A solemn drum roll sounded. The packed courtyard in the Invalides was hushed as France's dead from Beirut came home. President Francois Mitterrand was there to pin a medal of honor on each of the 58 coffins. But there were few tears. The farewell was stately and reserved.
This is partly a result of the reserved French nature, which makes shows of public emotion rare. But it is also a sign of how the tragedy had united the country behind a strong French role in Lebanon.
Before the bombing, a majority of Frenchmen expressed doubt about the country's continued presence in Beirut. After the bombing, though, a majority of those polled favored keeping French troops there. One hundred soldiers volunteered to go to Beirut to replace their dead and injured colleagues.
At the funeral, no one said the soldiers had died for no purpose. No one called for France to withdraw. France has a responsibility to Lebanon and to the West to stay, many said. If France leaves, chaos - even a world war - could result.
''We are there to keep the peace,'' said retired paratrooper Pierre Leroy. He drove 21/2 hours from his home in Normandy to put on his aging red beret and pay his respects. ''If we don't do it, who will? We have our responsibilities.''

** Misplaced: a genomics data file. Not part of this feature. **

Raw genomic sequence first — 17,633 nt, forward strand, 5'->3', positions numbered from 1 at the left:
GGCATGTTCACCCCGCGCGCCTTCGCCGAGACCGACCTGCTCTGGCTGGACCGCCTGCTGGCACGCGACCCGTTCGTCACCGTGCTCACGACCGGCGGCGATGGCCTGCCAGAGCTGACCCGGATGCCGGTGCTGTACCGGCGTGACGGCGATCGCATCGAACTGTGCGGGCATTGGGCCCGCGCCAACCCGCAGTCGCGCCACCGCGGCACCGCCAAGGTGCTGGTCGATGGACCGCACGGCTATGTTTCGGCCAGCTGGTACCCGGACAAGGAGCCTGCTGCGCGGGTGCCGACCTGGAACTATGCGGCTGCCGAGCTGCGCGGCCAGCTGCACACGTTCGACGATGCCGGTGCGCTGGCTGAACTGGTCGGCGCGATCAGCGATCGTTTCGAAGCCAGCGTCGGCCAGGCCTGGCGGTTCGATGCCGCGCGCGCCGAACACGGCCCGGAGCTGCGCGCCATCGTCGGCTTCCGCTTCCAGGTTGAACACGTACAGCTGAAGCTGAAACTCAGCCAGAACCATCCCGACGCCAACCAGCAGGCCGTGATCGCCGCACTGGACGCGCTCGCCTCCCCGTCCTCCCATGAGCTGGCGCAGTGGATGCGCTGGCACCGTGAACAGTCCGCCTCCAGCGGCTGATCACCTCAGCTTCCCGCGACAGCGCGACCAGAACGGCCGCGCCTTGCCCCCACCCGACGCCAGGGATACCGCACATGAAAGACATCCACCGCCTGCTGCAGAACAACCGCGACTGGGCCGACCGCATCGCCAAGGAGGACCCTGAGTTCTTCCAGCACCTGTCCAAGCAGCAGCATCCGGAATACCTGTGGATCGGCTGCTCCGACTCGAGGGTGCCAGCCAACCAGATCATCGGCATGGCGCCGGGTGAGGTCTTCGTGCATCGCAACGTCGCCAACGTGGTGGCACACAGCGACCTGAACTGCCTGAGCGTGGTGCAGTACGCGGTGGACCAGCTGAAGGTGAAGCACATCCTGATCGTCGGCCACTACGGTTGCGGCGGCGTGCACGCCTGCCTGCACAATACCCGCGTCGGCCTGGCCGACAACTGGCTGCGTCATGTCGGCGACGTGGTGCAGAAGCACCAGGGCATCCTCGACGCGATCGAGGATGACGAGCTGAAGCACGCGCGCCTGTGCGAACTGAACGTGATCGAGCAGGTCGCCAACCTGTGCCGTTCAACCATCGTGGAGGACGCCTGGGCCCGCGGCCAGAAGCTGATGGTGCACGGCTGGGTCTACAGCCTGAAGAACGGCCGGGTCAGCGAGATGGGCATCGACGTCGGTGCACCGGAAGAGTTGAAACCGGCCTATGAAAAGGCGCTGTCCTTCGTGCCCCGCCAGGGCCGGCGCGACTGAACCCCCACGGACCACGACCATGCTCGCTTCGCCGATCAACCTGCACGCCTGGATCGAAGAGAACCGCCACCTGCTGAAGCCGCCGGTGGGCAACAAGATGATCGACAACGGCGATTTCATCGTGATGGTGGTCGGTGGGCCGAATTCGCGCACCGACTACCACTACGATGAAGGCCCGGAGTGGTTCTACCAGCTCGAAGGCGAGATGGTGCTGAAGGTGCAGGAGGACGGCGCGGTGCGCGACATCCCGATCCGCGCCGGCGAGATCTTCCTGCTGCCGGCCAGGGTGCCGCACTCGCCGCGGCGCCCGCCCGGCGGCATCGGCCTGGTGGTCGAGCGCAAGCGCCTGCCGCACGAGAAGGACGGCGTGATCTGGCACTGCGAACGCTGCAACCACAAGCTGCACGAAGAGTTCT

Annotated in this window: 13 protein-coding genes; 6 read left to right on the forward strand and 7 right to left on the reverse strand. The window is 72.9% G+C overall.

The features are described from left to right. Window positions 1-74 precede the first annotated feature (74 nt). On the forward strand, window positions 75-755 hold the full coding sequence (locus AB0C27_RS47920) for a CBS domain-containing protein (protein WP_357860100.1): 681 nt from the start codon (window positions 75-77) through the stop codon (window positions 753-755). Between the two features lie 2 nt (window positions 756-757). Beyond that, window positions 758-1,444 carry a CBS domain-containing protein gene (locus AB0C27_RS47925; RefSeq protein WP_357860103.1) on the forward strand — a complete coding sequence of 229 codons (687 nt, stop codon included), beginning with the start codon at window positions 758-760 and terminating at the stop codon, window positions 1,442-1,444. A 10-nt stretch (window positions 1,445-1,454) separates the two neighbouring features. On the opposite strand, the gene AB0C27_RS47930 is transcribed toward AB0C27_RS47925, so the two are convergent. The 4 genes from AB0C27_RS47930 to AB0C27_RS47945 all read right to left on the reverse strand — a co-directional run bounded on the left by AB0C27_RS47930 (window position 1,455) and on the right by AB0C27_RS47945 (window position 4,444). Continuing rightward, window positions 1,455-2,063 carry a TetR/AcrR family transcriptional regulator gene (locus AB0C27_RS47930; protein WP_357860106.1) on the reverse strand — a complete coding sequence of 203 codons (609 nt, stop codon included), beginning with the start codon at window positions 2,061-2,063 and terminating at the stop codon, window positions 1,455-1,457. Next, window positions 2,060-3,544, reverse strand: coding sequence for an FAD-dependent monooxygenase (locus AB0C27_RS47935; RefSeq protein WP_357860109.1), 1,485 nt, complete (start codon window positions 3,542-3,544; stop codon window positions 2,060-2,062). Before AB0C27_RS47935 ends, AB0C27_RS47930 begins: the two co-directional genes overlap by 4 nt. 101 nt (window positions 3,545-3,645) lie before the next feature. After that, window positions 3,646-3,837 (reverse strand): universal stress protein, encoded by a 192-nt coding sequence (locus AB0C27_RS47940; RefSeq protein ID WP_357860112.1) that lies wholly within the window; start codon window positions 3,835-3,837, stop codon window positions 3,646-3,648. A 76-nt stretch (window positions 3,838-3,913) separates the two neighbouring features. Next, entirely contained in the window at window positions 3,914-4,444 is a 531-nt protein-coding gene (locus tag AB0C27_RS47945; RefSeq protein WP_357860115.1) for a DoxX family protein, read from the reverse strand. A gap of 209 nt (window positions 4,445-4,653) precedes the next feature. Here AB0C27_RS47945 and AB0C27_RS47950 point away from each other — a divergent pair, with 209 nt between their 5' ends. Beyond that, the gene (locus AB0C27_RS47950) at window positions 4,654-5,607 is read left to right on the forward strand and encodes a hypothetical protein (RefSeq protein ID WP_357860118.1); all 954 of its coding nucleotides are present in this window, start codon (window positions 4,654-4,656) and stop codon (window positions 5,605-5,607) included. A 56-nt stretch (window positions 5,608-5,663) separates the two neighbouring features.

Like many of the other mourners, Mr. Leroy recalled that France has a long historical and cultural relationship with Lebanon. In 1860, the French Army arrived in the region to help the Christians fight the Druze. In 1943, France virtually created the country.
''We must protect the Christians and rid Lebanon of the Syrians and the Soviets,'' said another former paratrooper, Renaud Jacquet. He, like many of his colleagues, called for France to retaliate for the recent bombings.
Only on this point does the national unanimity on Lebanon split. So far, the government has played down threats of delivering a riposte. While President Mitterrand has made it clear that France's enemies ''cannot continue to act with impunity,'' officials have also been saying that they would not be a party to an American escalation of the war.
''We only fire back when attacked,'' Foreign Minister Claude Cheysson said. ''The Americans do not exclude the possibility of firing in circumstances where their forces feel threatened.''
The conservative opposition sees this caution as dangerous timidity.
''We encourage the aggressor, if we don't respond,'' Gaullist Pierre Messmer, a former defense and prime minister, declared. ''Too often we have waited too long to respond to fire with fire.''